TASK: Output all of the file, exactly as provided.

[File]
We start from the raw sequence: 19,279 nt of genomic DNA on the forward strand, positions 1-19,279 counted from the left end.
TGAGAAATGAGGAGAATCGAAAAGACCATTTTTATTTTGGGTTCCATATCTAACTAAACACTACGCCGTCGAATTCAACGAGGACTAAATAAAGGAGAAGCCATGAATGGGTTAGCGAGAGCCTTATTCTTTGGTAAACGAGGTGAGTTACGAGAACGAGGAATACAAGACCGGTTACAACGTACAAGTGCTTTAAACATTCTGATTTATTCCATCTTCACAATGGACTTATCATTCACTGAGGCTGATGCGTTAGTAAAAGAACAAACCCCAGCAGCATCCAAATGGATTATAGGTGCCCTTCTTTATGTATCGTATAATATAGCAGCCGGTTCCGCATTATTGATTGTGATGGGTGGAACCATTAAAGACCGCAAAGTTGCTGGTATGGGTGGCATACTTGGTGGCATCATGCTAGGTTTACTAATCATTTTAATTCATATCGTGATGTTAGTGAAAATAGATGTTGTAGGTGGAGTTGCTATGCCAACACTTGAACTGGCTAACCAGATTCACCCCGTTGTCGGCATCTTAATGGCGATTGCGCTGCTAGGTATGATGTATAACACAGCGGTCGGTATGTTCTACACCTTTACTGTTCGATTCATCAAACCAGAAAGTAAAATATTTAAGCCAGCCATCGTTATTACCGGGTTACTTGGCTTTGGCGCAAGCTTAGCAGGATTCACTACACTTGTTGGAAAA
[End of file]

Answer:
We start from the raw sequence: 19,279 nt of genomic DNA on the forward strand, positions 1-19,279 counted from the left end.
TGAGAAATGAGGAGAATCGAAAAGACCATTTTTATTTTGGGTTCCATATCTAACTAAACACTACGCCGTCGAATTCAACGAGGACTAAATAAAGGAGAAGCCATGAATGGGTTAGCGAGAGCCTTATTCTTTGGTAAACGAGGTGAGTTACGAGAACGAGGAATACAAGACCGGTTACAACGTACAAGTGCTTTAAACATTCTGATTTATTCCATCTTCACAATGGACTTATCATTCACTGAGGCTGATGCGTTAGTAAAAGAACAAACCCCAGCAGCATCCAAATGGATTATAGGTGCCCTTCTTTATGTATCGTATAATATAGCAGCCGGTTCCGCATTATTGATTGTGATGGGTGGAACCATTAAAGACCGCAAAGTTGCTGGTATGGGTGGCATACTTGGTGGCATCATGCTAGGTTTACTAATCATTTTAATTCATATCGTGATGTTAGTGAAAATAGATGTTGTAGGTGGAGTTGCTATGCCAACACTTGAACTGGCTAACCAGATTCACCCCGTTGTCGGCATCTTAATGGCGATTGCGCTGCTAGGTATGATGTATAACACAGCGGTCGGTATGTTCTACACCTTTACTGTTCGATTCATCAAACCAGAAAGTAAAATATTTAAGCCAGCCATCGTTATTACCGGGTTACTTGGCTTTGGCGCAAGCTTAGCAGGATTCACTACACTTGTTGGAAAA